Friday, February 25, 2011

Bittman and GMOs

Mark Bittman, the notorious NYT food columnist/writer, Luddite, elitist, and nauseating proponent of doing your homework and applying rigorous common sense, has been stirring the stew regarding whether we should be notified about the presence of Genetically Modified Organisms (GMOs) in our food, or not.

The stew is bubbling quite a bit, in response. (In case you can't tell, I admire him quite a lot.)

I have something to add to the stew, which is a little crude (and I don't have time to do a re-write) but which is to the point.

Below is an essay I zipped off in October 1999, as a heartfelt response to picking up a Future Farmers Of America newsletter, and finding that what was then being dubbed "biotech"; which includes GMOs, was being presented to high school kids as the certain, and bright, future.

It's a big topic. I'll let the conversation start here. This, incidentally, is my bit mentioned long ago in "once and future topics" on "where have all the mammoths gone?"


Why Biotech Has No Clothes

I’ve noticed a highly disturbing trend recently; the Biotech mavens, pushers, junkies, and corporations have stolen a march on those few of us who would like a little calm discussion before completely destroying the bottle that once held the genie.

If you take a look at any publications aimed at our mainstream agricultural youth, you will find article after article stating that Biotech is our only hope to feed our growing world.

No discussions. Just the flat statement: there is no alternative. Occasionally an interviewee will have the grace to preface the statement with “I believe...” . But what always follows is: “ we simply have no alternative if we don't want people to starve to death.”

And the kids are receiving this wisdom from above quite cheerfully, even willingly passing it on, to those outside the farm community who couldn’t possibly understand the internal necessities and holy mission of the food system.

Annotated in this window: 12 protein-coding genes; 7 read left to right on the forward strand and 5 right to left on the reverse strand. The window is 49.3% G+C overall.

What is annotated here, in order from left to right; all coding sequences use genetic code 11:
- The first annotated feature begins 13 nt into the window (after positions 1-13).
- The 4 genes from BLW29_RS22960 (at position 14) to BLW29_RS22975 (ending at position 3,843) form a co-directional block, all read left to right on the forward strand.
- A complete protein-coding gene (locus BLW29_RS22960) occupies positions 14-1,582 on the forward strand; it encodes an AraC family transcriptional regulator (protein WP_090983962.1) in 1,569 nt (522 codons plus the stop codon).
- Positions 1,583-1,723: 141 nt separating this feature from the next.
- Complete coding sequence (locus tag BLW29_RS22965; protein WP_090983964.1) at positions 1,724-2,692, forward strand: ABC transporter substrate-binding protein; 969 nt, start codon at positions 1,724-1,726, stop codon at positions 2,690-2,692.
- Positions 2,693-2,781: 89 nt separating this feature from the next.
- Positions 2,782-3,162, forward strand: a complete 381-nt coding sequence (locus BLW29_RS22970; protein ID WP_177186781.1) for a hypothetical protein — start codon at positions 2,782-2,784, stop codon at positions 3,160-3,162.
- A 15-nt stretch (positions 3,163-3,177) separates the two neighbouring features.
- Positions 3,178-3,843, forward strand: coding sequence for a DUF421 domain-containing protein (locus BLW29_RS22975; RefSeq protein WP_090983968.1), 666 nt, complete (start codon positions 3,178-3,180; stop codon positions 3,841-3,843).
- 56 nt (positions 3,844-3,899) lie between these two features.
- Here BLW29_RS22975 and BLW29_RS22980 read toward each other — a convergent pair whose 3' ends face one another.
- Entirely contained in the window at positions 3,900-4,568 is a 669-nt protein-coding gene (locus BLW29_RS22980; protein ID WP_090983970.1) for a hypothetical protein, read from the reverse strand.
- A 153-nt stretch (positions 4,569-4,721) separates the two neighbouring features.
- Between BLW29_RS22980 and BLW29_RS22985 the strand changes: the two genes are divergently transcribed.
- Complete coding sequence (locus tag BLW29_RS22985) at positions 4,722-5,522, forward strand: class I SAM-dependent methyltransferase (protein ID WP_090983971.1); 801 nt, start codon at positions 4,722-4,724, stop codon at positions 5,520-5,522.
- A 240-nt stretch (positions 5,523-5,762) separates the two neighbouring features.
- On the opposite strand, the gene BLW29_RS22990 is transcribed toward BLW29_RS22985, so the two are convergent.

Population control? Don’t be ridiculous. And shut up about China, they’re still godless communists, and horrifying. Don’t try to tell me they’re just people, like us, struggling to deal with a near impossible problem.

Questions about who benefits from Biotech? Huh? Obviously, corporations would only do what is good for all of us. Why, just look at what wonderful things have already been done for dairy farmers! They’re so much better off now that Biotech has increased milk production; and the vets have so much more work to do, too.

What is happening now is in fact an echo of an earlier phase of human development.

I can hear precisely the same argument going on about 10,000 years ago.

“Our tribe is expanding! We will simply have to hunt more, and longer hours.”

“And with this new tool our hunters have developed, the wonderful Bow, so much more powerful than the quaint old spear-thrower, we can clearly feed all our people!!”

“Look, there’s that herd of mammoths we’ve never been able to harvest before!! After them!!”

Meanwhile, some moron in the background was mumbling “Gee, look at all the grass. And all the grass seed. Sure, a grass seed is smaller than a mammoth, but, there really is a lot of it. I bet we could eat grass seeds.”

Echoes come: “What an amazing, ludicrous idiot! We’ve always been mammoth hunters, and always will be! He’s just a damfool dreamer; no concept of hard reality. Besides, nobody would ever want to eat that stuff; we eat mammoths. Always have, always will. Period.”

Luckily for you and me, once that very last herd of mammoths was eaten, someone remembered this idiot.

We’re in the same place now. We’re about to run out of mammoths (soil and water), the women in the tribe are pregnant, and the mammoth hunters have a new tool. Soon our soil and water can be remembered in museums, right beside the mammoths. And the whole world can look like Iraq, the birthplace of agriculture.



(Being polite and kind people, we will refrain here from pointing out that the wonderful bow, over the years, has killed vastly more men, women, and children, than it ever did mammoths. An excellent tool, the bow; very powerful. Alas that tools have no conscience of themselves; the sharp knife cuts anything; neither knowing nor caring what it cuts, or who is wielding it. So who is the conscience to be for the new Biotech bows? Giant multinational corporations? Ah, well, that’s all right, then! Thank goodness.)